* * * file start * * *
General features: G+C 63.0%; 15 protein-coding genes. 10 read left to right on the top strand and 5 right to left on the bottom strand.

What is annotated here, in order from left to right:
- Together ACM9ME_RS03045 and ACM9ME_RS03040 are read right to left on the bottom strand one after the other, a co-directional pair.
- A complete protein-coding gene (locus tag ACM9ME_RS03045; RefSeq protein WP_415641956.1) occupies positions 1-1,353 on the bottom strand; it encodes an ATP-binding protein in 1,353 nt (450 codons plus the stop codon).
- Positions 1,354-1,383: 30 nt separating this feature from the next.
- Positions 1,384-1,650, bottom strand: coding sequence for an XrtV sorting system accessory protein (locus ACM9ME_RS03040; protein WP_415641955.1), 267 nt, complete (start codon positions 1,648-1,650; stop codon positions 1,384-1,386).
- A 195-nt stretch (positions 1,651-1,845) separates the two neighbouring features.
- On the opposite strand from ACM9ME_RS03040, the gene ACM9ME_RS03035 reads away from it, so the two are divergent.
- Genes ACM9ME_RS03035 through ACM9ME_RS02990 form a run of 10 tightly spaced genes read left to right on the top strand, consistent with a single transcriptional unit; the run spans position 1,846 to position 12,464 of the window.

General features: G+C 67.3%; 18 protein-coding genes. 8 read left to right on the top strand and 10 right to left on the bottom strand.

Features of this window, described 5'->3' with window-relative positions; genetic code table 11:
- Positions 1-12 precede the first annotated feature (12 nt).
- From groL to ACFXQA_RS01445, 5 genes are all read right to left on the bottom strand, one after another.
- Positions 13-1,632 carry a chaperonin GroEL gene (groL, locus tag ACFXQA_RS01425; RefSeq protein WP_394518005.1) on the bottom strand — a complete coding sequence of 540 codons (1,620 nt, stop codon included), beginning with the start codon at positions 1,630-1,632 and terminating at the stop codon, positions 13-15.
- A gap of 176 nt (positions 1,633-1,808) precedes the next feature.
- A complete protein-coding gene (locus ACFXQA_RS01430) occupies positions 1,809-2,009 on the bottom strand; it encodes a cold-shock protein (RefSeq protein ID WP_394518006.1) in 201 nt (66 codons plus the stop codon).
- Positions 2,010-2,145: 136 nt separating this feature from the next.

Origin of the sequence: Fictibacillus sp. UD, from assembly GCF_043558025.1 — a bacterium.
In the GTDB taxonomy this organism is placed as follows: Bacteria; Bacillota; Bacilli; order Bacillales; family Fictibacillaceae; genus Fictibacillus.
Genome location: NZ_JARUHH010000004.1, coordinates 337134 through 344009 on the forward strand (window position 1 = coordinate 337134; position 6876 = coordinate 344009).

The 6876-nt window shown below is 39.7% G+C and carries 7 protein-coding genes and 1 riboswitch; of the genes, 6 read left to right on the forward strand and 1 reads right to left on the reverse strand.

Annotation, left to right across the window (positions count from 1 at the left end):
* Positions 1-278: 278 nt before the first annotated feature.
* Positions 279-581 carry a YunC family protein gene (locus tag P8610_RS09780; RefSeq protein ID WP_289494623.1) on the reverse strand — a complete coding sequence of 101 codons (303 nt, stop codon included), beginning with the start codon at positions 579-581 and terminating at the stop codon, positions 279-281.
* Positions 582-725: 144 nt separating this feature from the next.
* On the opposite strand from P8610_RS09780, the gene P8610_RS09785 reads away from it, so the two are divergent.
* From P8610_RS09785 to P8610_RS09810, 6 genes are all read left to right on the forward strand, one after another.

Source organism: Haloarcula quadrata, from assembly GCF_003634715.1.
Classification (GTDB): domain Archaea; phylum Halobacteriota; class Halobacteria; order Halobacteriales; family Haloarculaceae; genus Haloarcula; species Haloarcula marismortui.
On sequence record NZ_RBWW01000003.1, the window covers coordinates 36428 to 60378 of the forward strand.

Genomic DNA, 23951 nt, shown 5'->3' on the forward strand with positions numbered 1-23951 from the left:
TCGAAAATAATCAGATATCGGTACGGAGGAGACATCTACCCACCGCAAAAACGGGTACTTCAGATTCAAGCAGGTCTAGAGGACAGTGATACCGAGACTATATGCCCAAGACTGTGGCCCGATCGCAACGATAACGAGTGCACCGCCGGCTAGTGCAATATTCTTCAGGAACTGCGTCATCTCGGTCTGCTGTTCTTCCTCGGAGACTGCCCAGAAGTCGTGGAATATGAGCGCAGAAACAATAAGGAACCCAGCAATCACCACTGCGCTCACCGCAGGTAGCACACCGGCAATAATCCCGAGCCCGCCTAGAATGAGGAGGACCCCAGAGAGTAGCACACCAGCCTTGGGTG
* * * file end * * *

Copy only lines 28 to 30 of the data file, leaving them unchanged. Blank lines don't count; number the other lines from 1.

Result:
Source organism: Haloarcula quadrata, from assembly GCF_003634715.1.
Classification (GTDB): domain Archaea; phylum Halobacteriota; class Halobacteria; order Halobacteriales; family Haloarculaceae; genus Haloarcula; species Haloarcula marismortui.
On sequence record NZ_RBWW01000003.1, the window covers coordinates 36428 to 60378 of the forward strand.